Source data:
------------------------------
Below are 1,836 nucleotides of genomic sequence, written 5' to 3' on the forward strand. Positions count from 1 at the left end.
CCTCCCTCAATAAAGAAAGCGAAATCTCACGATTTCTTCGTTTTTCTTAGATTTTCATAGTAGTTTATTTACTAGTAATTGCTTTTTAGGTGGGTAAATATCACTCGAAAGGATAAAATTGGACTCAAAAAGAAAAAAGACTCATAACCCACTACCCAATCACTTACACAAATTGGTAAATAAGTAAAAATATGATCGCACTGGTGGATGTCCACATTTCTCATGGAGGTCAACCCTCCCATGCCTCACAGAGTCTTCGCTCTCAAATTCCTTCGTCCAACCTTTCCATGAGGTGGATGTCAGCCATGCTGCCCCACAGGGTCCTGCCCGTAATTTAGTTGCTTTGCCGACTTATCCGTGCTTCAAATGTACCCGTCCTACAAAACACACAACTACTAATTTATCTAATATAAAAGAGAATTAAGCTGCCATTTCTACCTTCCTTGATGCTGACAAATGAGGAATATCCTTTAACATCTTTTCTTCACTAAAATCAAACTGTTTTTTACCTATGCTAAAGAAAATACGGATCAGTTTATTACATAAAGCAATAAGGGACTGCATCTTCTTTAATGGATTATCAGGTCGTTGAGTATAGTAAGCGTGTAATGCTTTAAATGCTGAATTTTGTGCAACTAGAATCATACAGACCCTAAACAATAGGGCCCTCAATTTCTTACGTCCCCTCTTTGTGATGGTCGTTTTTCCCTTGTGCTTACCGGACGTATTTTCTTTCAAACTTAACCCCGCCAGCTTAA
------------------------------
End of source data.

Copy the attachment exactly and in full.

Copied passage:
Below are 1,836 nucleotides of genomic sequence, written 5' to 3' on the forward strand. Positions count from 1 at the left end.
CCTCCCTCAATAAAGAAAGCGAAATCTCACGATTTCTTCGTTTTTCTTAGATTTTCATAGTAGTTTATTTACTAGTAATTGCTTTTTAGGTGGGTAAATATCACTCGAAAGGATAAAATTGGACTCAAAAAGAAAAAAGACTCATAACCCACTACCCAATCACTTACACAAATTGGTAAATAAGTAAAAATATGATCGCACTGGTGGATGTCCACATTTCTCATGGAGGTCAACCCTCCCATGCCTCACAGAGTCTTCGCTCTCAAATTCCTTCGTCCAACCTTTCCATGAGGTGGATGTCAGCCATGCTGCCCCACAGGGTCCTGCCCGTAATTTAGTTGCTTTGCCGACTTATCCGTGCTTCAAATGTACCCGTCCTACAAAACACACAACTACTAATTTATCTAATATAAAAGAGAATTAAGCTGCCATTTCTACCTTCCTTGATGCTGACAAATGAGGAATATCCTTTAACATCTTTTCTTCACTAAAATCAAACTGTTTTTTACCTATGCTAAAGAAAATACGGATCAGTTTATTACATAAAGCAATAAGGGACTGCATCTTCTTTAATGGATTATCAGGTCGTTGAGTATAGTAAGCGTGTAATGCTTTAAATGCTGAATTTTGTGCAACTAGAATCATACAGACCCTAAACAATAGGGCCCTCAATTTCTTACGTCCCCTCTTTGTGATGGTCGTTTTTCCCTTGTGCTTACCGGACGTATTTTCTTTCAAACTTAACCCCGCCAGCTTAA